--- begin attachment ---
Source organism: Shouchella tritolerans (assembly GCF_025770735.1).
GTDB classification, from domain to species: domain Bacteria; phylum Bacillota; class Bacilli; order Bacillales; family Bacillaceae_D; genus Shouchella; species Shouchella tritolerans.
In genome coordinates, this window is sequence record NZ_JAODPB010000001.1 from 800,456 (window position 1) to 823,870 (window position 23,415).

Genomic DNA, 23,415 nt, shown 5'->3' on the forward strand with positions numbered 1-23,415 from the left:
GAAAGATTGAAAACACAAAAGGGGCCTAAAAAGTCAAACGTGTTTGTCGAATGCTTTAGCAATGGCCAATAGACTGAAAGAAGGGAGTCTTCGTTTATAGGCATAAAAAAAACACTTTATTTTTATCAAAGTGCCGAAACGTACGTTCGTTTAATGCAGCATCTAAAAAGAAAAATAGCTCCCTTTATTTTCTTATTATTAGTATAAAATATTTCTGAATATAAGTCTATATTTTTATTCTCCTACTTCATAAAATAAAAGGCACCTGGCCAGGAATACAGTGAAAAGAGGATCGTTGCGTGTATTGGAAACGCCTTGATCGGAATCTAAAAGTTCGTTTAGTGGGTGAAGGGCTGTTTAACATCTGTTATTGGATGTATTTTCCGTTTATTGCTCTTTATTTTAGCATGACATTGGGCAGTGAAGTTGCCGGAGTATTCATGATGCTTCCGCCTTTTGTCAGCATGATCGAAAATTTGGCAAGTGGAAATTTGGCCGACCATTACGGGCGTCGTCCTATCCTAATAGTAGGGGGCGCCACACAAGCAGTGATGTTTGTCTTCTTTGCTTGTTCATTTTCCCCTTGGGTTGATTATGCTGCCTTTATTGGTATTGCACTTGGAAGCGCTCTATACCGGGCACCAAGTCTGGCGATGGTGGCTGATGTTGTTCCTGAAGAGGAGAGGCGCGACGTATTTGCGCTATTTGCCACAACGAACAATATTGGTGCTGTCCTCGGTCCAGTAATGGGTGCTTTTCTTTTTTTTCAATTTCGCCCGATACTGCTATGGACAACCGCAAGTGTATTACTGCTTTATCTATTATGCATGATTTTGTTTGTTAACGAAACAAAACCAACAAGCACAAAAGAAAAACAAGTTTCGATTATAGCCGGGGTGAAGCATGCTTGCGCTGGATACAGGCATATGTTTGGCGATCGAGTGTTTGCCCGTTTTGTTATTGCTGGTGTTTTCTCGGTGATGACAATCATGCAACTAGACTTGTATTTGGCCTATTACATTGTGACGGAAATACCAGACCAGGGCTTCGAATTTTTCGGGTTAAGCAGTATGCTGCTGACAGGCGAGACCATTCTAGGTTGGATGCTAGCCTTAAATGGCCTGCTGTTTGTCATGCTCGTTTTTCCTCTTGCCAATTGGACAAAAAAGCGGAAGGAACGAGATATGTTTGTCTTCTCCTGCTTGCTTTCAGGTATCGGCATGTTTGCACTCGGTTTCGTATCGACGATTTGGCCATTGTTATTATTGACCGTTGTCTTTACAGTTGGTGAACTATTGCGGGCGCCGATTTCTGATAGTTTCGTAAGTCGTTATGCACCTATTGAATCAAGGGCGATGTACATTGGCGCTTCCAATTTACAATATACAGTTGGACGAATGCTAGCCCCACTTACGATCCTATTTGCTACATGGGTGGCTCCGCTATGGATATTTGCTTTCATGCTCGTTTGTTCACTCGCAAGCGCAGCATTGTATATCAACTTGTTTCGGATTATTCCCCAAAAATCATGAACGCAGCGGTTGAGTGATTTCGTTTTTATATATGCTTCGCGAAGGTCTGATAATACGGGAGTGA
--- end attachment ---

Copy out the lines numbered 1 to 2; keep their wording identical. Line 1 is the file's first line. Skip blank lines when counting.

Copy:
Source organism: Shouchella tritolerans (assembly GCF_025770735.1).
GTDB classification, from domain to species: domain Bacteria; phylum Bacillota; class Bacilli; order Bacillales; family Bacillaceae_D; genus Shouchella; species Shouchella tritolerans.